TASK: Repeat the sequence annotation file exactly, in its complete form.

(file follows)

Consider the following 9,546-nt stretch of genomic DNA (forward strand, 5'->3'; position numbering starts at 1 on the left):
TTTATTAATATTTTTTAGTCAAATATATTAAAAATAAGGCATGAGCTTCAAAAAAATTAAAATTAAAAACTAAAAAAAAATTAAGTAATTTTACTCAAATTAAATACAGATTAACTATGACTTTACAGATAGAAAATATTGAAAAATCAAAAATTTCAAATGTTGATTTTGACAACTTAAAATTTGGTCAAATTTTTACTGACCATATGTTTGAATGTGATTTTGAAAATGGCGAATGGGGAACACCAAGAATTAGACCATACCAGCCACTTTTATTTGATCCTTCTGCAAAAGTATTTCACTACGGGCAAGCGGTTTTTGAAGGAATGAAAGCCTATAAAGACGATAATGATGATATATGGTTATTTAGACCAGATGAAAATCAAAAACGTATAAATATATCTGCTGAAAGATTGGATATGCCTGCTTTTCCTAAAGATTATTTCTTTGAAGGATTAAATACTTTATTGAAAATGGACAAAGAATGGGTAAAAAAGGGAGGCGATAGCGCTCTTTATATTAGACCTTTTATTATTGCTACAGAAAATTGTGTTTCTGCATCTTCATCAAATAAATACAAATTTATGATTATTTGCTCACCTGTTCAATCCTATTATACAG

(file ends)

Consider the following 9,546-nt stretch of genomic DNA (forward strand, 5'->3'; position numbering starts at 1 on the left):
TTTATTAATATTTTTTAGTCAAATATATTAAAAATAAGGCATGAGCTTCAAAAAAATTAAAATTAAAAACTAAAAAAAAATTAAGTAATTTTACTCAAATTAAATACAGATTAACTATGACTTTACAGATAGAAAATATTGAAAAATCAAAAATTTCAAATGTTGATTTTGACAACTTAAAATTTGGTCAAATTTTTACTGACCATATGTTTGAATGTGATTTTGAAAATGGCGAATGGGGAACACCAAGAATTAGACCATACCAGCCACTTTTATTTGATCCTTCTGCAAAAGTATTTCACTACGGGCAAGCGGTTTTTGAAGGAATGAAAGCCTATAAAGACGATAATGATGATATATGGTTATTTAGACCAGATGAAAATCAAAAACGTATAAATATATCTGCTGAAAGATTGGATATGCCTGCTTTTCCTAAAGATTATTTCTTTGAAGGATTAAATACTTTATTGAAAATGGACAAAGAATGGGTAAAAAAGGGAGGCGATAGCGCTCTTTATATTAGACCTTTTATTATTGCTACAGAAAATTGTGTTTCTGCATCTTCATCAAATAAATACAAATTTATGATTATTTGCTCACCTGTTCAATCCTATTATACAG